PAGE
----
So I’m reading today how the Stalinization of Healthcare Act of 2010 is facing renewed Constitutional scrutiny, this time at the hands of a three-judge panel on the 11th Circuit Court of Appeals in Georgia. Much hay has been made since the passage of the monstrosity and immediate court challenges thereto of the political make-up of the judges who have so far heard arguments and their seemingly ideologically mirrored conclusions about the federal government’s Constitutional authority to force its
subjects citizens to purchase a service for no other reason than that they happen to live in America. Which is to say, up until now, every judge appointed by a Democrat has sided with the Administration, and every Republican-appointed judge has sided with Americans.
What’s gratifying about what we learned today is that members of the panel of the 11th hearing this particular case (this is the one in which twenty-six states have filed suit), made up of two Clinton appointees and on GHWBush appointee, are skeptical of the Administration’s position. If they were to rule the way observers are thinking they will, it’d be the first time a body representing the judicial branch has, ahem, crossed the aisle.
And to be honest, that’s what’s making me grit my teeth a little bit.
Yes, yes, yes. I’m all upset (or whatever) about the “politicization of the Judicial Branch…”
And yes. It’s always grated on me how the Left in America tends to go bawling to the Bar when they can’t convince a majority of their fellow citizens to go along with their cockamamie schemes. When accusations of ‘hate’, ad hominem insults, and attempts to shame voters (or legislators) into going their way don’t seem to win the other side over (imagine, huh?), the Left seems all too prepared time after time to lawyer-up and take their adversaries to court, rather than ever attempting (really) to settle their difference the good old-fashioned representative democratic (“American!”) way: at the ballot box.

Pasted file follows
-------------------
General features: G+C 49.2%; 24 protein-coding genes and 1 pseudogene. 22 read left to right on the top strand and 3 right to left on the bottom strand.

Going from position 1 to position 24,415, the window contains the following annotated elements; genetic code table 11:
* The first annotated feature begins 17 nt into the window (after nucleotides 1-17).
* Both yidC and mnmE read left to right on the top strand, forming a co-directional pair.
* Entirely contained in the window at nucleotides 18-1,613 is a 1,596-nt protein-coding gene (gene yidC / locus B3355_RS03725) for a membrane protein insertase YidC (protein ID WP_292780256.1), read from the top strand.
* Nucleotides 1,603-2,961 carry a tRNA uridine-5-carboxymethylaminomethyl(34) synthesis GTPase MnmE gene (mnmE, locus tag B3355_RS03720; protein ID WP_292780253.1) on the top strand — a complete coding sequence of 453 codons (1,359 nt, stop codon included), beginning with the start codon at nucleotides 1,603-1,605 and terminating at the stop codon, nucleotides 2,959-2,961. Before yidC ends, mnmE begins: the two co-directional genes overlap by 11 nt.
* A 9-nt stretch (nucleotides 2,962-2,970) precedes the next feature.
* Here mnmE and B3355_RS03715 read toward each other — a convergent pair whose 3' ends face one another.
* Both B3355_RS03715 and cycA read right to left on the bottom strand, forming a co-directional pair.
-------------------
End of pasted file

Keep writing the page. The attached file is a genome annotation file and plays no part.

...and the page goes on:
So that’s partly—but only partly—why if (hopefully when) this charlie foxtrot is finally dispensed with, it’ll be a Pyrrhic victory for us. Not only because we had to go hat-in-hand to the Black Robed Sages like a bunch of little bitches…
No, no. It’s because this whole national humiliation has said some very troubling things about the state of our alleged democratic republic.
Consider: This law has never ever had a majority of support among the American people. In fact, the impossible happened in an attempt to thwart it. Not a single member of the opposition party, dead or alive, in office or not, has ever voted for it. It’s unpopularity was at 60% when it passed and has hovered around there ever since. It was passed without having been read, let alone be open to the scrutiny that such a mammoth power-grab by the central government should demand. After its inexplicable passage by the skin of its teeth, in a political revolt, an historical tide overcame both houses of the Legislature as a show of dissatisfaction from the People of America.
Yet, the Ruling Elite of Washington have still not seen fit to correct this gargantuan foible.
That is more a testament to the chasm that exists between Washington and the rest of the Nation than any twitted picture or under-the-table dirty deal could ever demonstrate.
Surely the individual mandate, as well as the employer mandate is a brazen abuse of the Federal Government’s Constitutional authority. Now, there are likely those who would disagree, and obviously the president and his
sheep supporters are of them.
However, discussions of the obvious unConsitutionality of this piece of law, and our need to resort to them in order to have it overturned speak badly…very badly…of what has become of our Great Nation. While I believe in my bones that we are absolutely correct that this law is unConstitutional, why on earth should we even need to discuss that, given that most of America hates it? Since when, to those who
represent rule over us, does that not matter?
When the book is written on the death of representative governance in America, there will be an entire chapter dedicated to the citizens’ complete loss of control over their elected officials in the wake of this terrible terrible law.
I dunno…something tells me that if it weren’t for the Seventeenth Amendment, we could have avoided all this awful messiness.
-Nick (ColoradoPatriot, from HQ)